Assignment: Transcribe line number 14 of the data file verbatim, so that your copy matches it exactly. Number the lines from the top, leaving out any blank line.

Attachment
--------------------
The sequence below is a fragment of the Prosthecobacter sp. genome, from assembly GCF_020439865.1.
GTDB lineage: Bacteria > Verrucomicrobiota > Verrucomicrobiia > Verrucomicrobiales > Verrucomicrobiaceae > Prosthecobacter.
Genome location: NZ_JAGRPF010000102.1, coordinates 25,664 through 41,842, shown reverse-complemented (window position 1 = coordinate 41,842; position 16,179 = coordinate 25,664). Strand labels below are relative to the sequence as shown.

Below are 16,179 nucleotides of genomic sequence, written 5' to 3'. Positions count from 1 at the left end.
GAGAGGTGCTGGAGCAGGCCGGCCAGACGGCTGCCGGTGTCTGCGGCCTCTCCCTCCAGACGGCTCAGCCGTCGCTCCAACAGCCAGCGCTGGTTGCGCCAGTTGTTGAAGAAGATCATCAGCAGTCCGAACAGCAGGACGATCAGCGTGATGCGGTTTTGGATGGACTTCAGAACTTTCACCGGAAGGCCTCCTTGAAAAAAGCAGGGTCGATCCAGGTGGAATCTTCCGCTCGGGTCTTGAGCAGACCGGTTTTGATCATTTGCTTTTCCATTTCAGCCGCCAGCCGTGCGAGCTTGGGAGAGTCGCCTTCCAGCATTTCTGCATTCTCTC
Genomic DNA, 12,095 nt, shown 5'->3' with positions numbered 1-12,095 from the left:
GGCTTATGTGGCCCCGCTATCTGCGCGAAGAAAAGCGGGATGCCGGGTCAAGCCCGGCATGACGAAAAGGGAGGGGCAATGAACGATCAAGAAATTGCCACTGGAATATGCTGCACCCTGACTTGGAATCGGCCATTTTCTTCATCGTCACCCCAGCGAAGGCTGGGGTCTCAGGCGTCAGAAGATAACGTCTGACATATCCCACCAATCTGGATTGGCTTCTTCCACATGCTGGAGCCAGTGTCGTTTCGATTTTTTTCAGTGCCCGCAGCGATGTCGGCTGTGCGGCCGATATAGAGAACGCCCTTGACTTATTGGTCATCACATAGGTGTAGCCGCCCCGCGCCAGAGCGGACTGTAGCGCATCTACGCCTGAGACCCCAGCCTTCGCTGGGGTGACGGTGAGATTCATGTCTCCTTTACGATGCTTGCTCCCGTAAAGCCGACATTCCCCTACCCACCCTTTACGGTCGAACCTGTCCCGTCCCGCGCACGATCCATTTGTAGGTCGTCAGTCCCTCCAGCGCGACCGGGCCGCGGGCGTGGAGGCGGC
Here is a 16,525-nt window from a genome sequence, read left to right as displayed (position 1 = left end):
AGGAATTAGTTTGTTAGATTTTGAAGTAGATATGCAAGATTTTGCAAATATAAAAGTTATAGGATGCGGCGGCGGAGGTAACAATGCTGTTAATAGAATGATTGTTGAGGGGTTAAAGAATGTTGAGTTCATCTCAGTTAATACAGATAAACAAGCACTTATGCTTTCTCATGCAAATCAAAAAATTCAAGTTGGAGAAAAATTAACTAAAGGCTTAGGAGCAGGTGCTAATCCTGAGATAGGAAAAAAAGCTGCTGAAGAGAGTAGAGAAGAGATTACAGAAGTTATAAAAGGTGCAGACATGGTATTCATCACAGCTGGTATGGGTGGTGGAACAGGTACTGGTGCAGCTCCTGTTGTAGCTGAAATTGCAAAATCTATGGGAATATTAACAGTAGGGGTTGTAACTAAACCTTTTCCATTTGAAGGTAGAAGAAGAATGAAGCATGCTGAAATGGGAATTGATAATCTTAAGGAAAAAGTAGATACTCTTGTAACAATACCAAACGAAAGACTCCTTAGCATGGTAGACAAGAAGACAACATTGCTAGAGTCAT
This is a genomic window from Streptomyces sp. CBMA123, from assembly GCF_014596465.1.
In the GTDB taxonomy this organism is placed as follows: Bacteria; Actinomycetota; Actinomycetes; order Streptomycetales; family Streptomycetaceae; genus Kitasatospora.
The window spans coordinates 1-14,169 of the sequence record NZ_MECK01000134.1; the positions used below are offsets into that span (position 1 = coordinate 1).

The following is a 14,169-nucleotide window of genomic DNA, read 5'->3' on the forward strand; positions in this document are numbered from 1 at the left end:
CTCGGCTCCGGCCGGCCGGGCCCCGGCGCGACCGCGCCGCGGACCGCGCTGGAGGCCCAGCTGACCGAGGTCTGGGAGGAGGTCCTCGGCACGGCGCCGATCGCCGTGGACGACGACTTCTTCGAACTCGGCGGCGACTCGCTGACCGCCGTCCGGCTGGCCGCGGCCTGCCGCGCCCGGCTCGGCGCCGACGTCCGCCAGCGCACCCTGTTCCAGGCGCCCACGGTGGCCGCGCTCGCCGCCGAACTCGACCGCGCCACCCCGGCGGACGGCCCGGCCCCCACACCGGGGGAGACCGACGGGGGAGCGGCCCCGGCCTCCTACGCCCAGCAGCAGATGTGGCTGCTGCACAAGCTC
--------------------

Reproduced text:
CTCGGCTCCGGCCGGCCGGGCCCCGGCGCGACCGCGCCGCGGACCGCGCTGGAGGCCCAGCTGACCGAGGTCTGGGAGGAGGTCCTCGGCACGGCGCCGATCGCCGTGGACGACGACTTCTTCGAACTCGGCGGCGACTCGCTGACCGCCGTCCGGCTGGCCGCGGCCTGCCGCGCCCGGCTCGGCGCCGACGTCCGCCAGCGCACCCTGTTCCAGGCGCCCACGGTGGCCGCGCTCGCCGCCGAACTCGACCGCGCCACCCCGGCGGACGGCCCGGCCCCCACACCGGGGGAGACCGACGGGGGAGCGGCCCCGGCCTCCTACGCCCAGCAGCAGATGTGGCTGCTGCACAAGCTC